Children suffering devastating, yet preventable, burns | Western Cape Government

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Children suffering devastating, yet preventable, burns

24 May 2021

“Flame burns are devastating injuries with substantial lifelong physical and psychosocial consequences for the affected survivors and their families,” says Dr Gary Dos Passos, head of burns unit at the Red Cross War Memorial Children’s Hospital (RCWMCH) and EXCO member of the Burn Society of South Africa.

Over 1000 children are treated at the RCWMCH, the tertiary referral centre for Paediatric Burns in the Western Cape, every year for a variety of burns injuries, including hot water or liquid burns, contact burns and flame burns.


Increasing trend in flame burns

Between 01 January 2020 and 31 March 2021, 16 patients with flame burns of 25% or greater over their total body surface area were admitted to the world-class burns unit at the facility.

Five of these injuries were directly due to unsupervised children playing with either matches or lighters. Two of these injuries resulted when children were near open flames that had accelerants (petrol, lighter fluid, paraffin etc) thrown onto them in attempts to revive a failing fire. One child was severely burnt when a paraffin heater was knocked over while playing.

Burn prevention is a crucial component of burn management. While accidental fires are inevitable, many injuries can be prevented with vigilance, proper adult supervision and safer practices.

“Burn injuries increase dramatically during the Winter months and caregivers need to be extra careful to ensure the safety of their children,” says Dr Dos Passos.

Keep matches and lighters far out of children’s reach. Young children are curious by nature and lack the judgement required to keep themselves out of dangerous situations. Four out of the five children playing with matches/lighters were aged five or younger. The fifth child was just seven-years old.

The practice of throwing accelerants onto flames is widespread and extremely dangerous. The resultant flash can set nearby structures and bystanders alight. The flame can travel up the fluid stream and set the accelerant container alight, essentially converting it into a giant ‘Molotov Cocktail’. This practice needs to be discouraged, and children need to be kept at a safe distance should someone insist on using accelerants in this way.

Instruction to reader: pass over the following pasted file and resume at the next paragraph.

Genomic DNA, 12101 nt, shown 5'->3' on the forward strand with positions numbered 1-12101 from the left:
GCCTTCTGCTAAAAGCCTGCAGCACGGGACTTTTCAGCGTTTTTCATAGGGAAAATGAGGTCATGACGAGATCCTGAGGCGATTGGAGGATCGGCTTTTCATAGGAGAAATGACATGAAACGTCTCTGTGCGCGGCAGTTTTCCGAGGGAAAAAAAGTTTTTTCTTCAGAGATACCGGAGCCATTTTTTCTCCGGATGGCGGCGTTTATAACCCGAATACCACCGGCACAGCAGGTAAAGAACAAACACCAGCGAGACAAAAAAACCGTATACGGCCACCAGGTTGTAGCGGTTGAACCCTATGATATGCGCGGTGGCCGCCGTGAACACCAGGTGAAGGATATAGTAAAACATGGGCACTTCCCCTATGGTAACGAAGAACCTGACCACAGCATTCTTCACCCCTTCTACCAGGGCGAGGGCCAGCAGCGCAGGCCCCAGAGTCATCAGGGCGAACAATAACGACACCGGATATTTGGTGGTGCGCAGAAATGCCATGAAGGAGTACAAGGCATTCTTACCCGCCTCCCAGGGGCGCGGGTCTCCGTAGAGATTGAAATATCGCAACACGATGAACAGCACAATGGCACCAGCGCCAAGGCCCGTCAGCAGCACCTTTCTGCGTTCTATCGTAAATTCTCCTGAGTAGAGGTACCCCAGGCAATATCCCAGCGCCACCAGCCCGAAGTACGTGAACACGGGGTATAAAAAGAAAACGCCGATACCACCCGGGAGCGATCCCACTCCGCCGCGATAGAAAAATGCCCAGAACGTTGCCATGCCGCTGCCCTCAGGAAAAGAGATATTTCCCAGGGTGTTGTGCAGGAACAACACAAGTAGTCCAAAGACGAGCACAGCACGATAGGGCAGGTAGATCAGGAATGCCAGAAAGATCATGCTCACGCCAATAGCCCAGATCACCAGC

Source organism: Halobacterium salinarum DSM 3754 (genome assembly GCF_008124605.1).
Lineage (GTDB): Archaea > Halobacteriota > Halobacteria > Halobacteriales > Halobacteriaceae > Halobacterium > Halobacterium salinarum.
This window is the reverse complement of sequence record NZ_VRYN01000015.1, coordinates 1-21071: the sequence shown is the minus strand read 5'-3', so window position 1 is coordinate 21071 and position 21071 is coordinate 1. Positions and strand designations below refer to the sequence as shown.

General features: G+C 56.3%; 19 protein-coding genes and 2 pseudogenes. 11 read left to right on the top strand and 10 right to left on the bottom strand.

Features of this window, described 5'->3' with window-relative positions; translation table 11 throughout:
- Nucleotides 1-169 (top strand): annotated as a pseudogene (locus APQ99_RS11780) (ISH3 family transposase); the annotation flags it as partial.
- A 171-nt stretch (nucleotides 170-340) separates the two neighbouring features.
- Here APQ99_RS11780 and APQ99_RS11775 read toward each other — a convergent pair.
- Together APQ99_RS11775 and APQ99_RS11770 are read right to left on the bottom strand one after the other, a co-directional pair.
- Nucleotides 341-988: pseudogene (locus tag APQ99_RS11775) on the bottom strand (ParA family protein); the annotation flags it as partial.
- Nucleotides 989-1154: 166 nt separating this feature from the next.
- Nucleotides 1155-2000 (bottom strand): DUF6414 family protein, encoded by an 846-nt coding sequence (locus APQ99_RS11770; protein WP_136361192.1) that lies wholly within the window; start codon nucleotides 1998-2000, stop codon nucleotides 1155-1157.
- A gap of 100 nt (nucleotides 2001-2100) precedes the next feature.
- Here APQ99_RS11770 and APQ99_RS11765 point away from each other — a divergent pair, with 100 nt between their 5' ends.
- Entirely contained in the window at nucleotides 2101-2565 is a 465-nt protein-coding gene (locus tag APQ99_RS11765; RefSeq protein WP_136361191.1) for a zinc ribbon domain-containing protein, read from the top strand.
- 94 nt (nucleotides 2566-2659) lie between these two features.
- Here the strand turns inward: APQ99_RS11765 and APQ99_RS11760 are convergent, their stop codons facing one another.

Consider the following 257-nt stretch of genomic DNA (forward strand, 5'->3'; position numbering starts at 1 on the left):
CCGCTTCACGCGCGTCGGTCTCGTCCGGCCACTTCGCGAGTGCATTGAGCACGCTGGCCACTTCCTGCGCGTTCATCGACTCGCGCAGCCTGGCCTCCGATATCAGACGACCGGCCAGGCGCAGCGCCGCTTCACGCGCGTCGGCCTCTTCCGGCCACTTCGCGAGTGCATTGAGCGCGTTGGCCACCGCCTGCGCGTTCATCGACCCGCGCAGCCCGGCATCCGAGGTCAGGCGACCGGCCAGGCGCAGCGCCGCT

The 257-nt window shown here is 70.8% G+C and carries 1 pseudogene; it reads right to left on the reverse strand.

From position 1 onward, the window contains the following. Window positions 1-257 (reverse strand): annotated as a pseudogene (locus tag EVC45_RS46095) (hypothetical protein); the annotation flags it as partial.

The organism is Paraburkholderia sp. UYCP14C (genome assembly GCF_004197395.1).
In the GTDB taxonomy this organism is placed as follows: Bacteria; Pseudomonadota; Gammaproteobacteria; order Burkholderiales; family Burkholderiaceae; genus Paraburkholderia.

Play is normal and healthy for children. Caregivers need to apply proper adult supervision and be mindful of the dangers posed by paraffin and gas devices. Please ensure that children do not play near such devices.

The other eight children were burnt in uncontrolled fires, mostly in informal dwellings. Several siblings and parents were lost in these fires.

“While two of the 16 children are sadly no longer with us, the other 14 will bear lifelong reminders of their ordeal. Don’t let the same fate affect your loved ones, and stay safe,” Dr Dos Passos implores.

As the winter months approach, the use of candles, paraffin stoves and open fires increase, placing children at even greater risk.


Applying the following safety tips can help prevent burn injuries before they happen:

  • Invest in a cordless kettle. View your kettle as a weapon.
  • Put all hot drinks, hot cooking oil and hot porridge out of reach of children.
  • Do not carry urns or pots of boiling water around while there are toddlers on the floor or children running about.
  • Turn pot handles away from the front of the stove.
  • Put candles in a deep glass bottle with sand in the bottom so it will be put out if it falls over.
  • Repair all faulty electrical plugs and leads.
  • Report stolen cover plates on power poles or substations with broken fences or locks.
  • Do not leave children unsupervised near matches, candles, lighters or fireworks or when they are in or near the kitchen.
  • Lock paraffin and other flammables, including "safe" gels away.
  • Do not cover braai fires with sand. The heat stays in the sand for hours and will burn unsuspected feet walking over the sand. Pour water over fires and coals.
  • Do not cook eggs in a microwave. The shell can explode and cause severe face and eye injuries.
  • Noodles cooked in microwave ovens become extremely hot, along with the container, and can cause severe burns.
  • Pour cold water in the bath first and then add hot water. Set your geyser to low temperatures (about 55 degrees). Always test the bath water with your elbow before bathing children.
  • Avoid using tablecloths or anything a child can pull on and cause hot food or liquid to spill.
  • Never hold a child while cooking.
  • Test and stir all food before serving children to make sure it is cool enough to eat.
  • Should anyone sustain a burn injury involving flames, the victim should stop, drop and roll to put out the flames.
  • Do not touch electrical injury victims before removed from the current – use a stick or non-conductor to avoid rescuer injury or death.
  • The heat from a fire, hot water or electrical burn will continue to burn the tissue long after the offending contact is removed. It is essential to stop the burning by keeping the burnt body part under cold running tap water for 20 minutes. Do not use ice or ice water; it can cause frostbite because the skin is already damaged.
  • Do not apply butter or any oil-based product to a burn injury, the oil can trap the heat and make the burn deeper over time.

For burns prevention and safety tips, please visit

Media Enquiries: 

Dwayne Evans
Principal Communications Officer
Red Cross War Memorial Children’s Hospital
Mobile: 072 236 8658